Friday, November 9, 2018
BAD MOON RISING
BAD MOON RISING
By Daniel Skye
Peter Morganti stepped out outside and drew a deep breath as he surveyed the vast, unyielding woodlands that enveloped the secluded cabin. The location had all the makings of a B-rated horror flick. The cabin was deep in the woods, and with the exception of a few other occupied cabins that were spaced out within the area, there was nobody else around. No internet service, and no cell phone reception, either. No way to call for help, if necessary.
Sunset had ushered in a gloomy, dismal twilight. Soon, night would creep in and the darkness would swallow everything whole.
Amanda joined him outside on the porch and observed Peter the way he observed his surroundings. He was a tall, lean man with short dark hair and green eyes; steady eyes that captured everything around him.
“Dead quiet,” she observed. “You could hear a pin drop.”
As a writer, Peter was not fond of clichés, but it was an apt description. You really could hear a pin drop, he thought. Hell, you could probably hear a rat pissing on cotton half a mile away. Peter chuckled silently at the thought. He’d have to write that one down.
It was his writing that had made him invest in the cabin. A change of scenery and the calm, quiet reserve of nature was usually what the doctor ordered when Peter settled down to work on his first draft. Though he never could quite get adjusted to the serene settings. He was a city boy, born and raised. And even after he left the city and settled down in the suburbs, the noise never ceased.
He was accustomed to all the noise and traffic and congestion. Every morning he awoke to a symphony of lawnmowers. Every night he’d go to sleep to the sounds of sirens and the rumbling of passing trains. He couldn’t tell if this was paradise or the opposite. It was so eerily quiet, he could hear the steady beating of his own heart.
This place reminded him of a story his father used to tell. An urban legend that he would share when they went camping or fishing.
The Woodsman. Not exactly the kind of name that inspires fear or leaves one shaking in their shoes. But it was the way his father told it that really got under his skin.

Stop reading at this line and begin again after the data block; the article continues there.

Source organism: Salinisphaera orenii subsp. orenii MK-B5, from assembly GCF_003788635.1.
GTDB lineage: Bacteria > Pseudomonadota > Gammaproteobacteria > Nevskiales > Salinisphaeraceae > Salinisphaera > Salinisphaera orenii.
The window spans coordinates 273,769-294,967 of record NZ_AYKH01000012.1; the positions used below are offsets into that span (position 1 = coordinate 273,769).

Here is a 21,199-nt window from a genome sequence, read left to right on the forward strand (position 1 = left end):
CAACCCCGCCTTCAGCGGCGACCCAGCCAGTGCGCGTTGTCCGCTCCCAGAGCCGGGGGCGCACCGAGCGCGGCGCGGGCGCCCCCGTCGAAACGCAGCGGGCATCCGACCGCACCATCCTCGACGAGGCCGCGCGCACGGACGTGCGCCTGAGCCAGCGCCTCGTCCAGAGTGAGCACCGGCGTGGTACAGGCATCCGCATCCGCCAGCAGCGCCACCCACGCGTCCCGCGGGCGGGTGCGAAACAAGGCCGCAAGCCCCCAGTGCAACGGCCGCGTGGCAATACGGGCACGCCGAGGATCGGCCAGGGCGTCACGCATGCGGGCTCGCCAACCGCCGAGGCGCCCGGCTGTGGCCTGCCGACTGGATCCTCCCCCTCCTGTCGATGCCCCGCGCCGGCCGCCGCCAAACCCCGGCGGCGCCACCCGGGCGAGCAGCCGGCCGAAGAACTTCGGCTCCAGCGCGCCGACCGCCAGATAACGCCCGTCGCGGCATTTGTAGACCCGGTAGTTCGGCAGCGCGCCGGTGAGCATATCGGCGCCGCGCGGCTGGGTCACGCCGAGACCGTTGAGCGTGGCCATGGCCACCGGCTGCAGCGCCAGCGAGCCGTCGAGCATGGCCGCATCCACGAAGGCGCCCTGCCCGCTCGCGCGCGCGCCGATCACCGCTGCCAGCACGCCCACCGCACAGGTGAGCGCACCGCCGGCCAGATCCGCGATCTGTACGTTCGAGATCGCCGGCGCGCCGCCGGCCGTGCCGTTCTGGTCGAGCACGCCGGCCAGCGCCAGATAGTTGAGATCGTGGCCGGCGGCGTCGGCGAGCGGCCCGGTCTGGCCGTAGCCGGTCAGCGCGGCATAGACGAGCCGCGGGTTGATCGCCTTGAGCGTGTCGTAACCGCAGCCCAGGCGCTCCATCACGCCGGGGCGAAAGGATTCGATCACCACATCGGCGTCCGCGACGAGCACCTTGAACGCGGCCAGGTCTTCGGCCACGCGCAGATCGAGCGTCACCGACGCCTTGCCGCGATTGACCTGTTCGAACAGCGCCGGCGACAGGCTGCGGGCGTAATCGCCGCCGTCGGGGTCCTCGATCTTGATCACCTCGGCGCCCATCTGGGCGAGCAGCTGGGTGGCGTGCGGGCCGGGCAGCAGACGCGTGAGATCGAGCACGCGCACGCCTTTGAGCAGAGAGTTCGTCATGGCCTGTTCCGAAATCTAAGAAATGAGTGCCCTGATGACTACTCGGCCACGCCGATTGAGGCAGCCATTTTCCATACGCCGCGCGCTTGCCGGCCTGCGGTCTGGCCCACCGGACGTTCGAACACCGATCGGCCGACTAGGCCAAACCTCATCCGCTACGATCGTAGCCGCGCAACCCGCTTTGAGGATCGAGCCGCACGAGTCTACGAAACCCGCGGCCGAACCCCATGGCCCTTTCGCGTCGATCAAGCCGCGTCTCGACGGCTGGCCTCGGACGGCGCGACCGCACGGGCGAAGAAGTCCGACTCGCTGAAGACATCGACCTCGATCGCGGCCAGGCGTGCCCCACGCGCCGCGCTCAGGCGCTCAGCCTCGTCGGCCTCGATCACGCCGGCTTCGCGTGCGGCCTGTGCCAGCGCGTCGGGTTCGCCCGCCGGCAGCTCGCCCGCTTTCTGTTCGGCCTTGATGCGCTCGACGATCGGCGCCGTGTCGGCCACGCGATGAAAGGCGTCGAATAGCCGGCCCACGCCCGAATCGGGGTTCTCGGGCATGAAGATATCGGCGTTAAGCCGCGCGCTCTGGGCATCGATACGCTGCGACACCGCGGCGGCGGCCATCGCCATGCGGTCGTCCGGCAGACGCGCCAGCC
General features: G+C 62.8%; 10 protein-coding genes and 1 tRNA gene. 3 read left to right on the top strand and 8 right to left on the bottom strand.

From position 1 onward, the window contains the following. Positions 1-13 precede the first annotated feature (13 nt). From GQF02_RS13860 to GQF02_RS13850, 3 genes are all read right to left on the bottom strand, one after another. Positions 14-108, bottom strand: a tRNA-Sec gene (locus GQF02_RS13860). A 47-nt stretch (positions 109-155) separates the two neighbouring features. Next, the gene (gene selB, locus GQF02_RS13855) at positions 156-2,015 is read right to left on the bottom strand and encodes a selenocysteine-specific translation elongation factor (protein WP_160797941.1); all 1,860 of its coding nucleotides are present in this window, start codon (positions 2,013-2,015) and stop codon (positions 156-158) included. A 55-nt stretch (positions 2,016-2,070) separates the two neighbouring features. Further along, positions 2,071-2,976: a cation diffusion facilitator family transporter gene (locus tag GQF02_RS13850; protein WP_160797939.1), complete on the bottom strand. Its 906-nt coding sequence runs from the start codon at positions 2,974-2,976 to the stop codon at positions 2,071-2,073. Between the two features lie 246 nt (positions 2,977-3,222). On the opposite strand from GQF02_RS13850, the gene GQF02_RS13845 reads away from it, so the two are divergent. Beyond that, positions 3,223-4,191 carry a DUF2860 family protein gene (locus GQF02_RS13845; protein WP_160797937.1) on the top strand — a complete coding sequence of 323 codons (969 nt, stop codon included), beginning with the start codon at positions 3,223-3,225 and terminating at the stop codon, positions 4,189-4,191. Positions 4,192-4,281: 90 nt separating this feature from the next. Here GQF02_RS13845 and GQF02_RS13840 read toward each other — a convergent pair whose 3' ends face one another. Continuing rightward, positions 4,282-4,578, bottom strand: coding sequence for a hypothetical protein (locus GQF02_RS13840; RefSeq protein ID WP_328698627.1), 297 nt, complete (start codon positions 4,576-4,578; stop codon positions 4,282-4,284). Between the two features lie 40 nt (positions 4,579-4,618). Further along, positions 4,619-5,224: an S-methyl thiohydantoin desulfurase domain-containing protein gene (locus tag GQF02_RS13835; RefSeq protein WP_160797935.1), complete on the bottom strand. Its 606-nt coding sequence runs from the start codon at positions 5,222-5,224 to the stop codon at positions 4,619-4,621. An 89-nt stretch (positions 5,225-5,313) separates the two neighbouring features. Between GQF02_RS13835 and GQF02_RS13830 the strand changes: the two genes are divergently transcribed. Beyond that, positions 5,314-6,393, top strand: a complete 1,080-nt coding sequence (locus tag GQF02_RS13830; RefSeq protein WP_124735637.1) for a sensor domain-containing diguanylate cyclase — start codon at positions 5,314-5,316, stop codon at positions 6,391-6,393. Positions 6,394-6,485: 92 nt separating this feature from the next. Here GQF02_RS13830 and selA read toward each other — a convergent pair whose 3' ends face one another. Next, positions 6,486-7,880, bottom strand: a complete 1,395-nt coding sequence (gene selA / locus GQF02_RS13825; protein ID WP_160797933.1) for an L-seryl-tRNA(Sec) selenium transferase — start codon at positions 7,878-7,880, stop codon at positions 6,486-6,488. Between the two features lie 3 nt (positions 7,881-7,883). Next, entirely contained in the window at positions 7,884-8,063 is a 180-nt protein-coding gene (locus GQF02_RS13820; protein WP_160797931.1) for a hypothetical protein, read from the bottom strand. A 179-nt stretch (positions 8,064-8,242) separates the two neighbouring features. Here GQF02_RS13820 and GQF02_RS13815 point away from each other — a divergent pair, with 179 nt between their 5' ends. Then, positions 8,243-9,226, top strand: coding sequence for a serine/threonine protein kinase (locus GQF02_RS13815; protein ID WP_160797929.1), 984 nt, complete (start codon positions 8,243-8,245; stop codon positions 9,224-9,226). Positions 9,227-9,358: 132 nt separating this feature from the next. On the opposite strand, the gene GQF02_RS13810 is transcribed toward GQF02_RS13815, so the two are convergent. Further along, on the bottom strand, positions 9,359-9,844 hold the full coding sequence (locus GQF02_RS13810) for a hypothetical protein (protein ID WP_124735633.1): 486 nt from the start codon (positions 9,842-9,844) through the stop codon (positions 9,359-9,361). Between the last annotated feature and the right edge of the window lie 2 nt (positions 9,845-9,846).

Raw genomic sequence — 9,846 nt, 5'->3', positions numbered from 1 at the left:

The Woodsman was a lumberjack who returned to his cabin early one particular afternoon and caught his wife in bed with another man. To make matters worse, the man happened to be his best friend. The sight of them together drove The Woodsman over the edge. He took his axe and he hacked away at his unfaithful wife and his former friend. Something in his mind snapped that day. And he never recovered.
He retreated into the woods and disappeared, along with his axe. His father described the axe as an additional appendage. It never left The Woodsman side. And of course, he didn’t truly disappear. The axe-wielding maniac roamed the woods late at night, looking for campers or lost hikers to chop up into coleslaw.
The Woodsman was merciless. And he showed no prejudice. Men, women, even children were fair game. That morbid little detail used to send shivers down Peter’s eight-year-old spine.
Maybe it was those tales of madness and macabre that molded Peter into a writer. Or maybe it was his knack for telling them. He was a natural storyteller. But he was also his own worst critic. Then again, aren’t all writers?
“Shouldn’t you be working?” Amanda chided, playfully. “Before it gets late,” she added.
“No good ideas,” he confessed. “I’ve got plenty of ideas, but nothing interesting. I feel like Nicholson in the Shining.”
“All work and no play makes Jack a dull boy.”
He wagged his index finger. “Redrum, Redrum.”
They shared a laugh that carried over the tall, dense trees and echoed through the woods. It was getting darker by the minute.
“It’s going to be a full moon tonight,” Amanda said.
“Perhaps I’ll put my writing off until the morning.”
“Perhaps?” she said, as if there was some choice in the matter.
Darkness slithered in, slowly engulfing their surroundings. Peter stood under the awning of the porch, avoiding the glare of the moonlight.
The dark obscured their vision, but didn’t affect their sense of sound. Though, Peter wished it had. He heard the boots shuffling through the woods, twigs snapping and dry leaves crunching underfoot. The razor-sharp head of the axe glistened under the bright beam of the moon.
The Woodsman, he gasped. Amanda saw him lumbering towards the cabin and raised one hand to her mouth to stifle a scream.
“Knock, knock,” a voice echoed through the trees. A voice of sheer malevolence. “Anybody home?”
A low, guttural sound emanated from the woods–a cross between a growl and a snarl. A sound that made even the axe-wielding psychopath quake with fear. Someone–or rather, something–came running full-speed through the tree line. He could only make out parts of it, sections.
Whoever–or whatever–it was, it was more beast than man. It had hair; thick, glossy, blood-matted hair. And claws. And teeth. Dear God, the teeth. Those jagged teeth seized the would-be Woodman by his calf and dragged him off screaming like a child.
And when it was done tearing him to pieces, it returned to the cabin. Its short, wet snout twinkled in the moonlight. Its low growl still echoed through the woods. It bared its jagged, razor-sharp teeth at Peter, as if signaling him out, challenging him.
Challenge accepted, Peter thought.
Amanda ran inside and locked herself in at Peter’s behest. He stepped out and let the moonlight consume him. His nose and mouth evolved, producing a hideous wet snout. Claws protruded from his fingertips. His teeth grew longer and sharper, his flesh turned to fur.
He hadn’t come all the way out there just to write.
He came out there to hunt.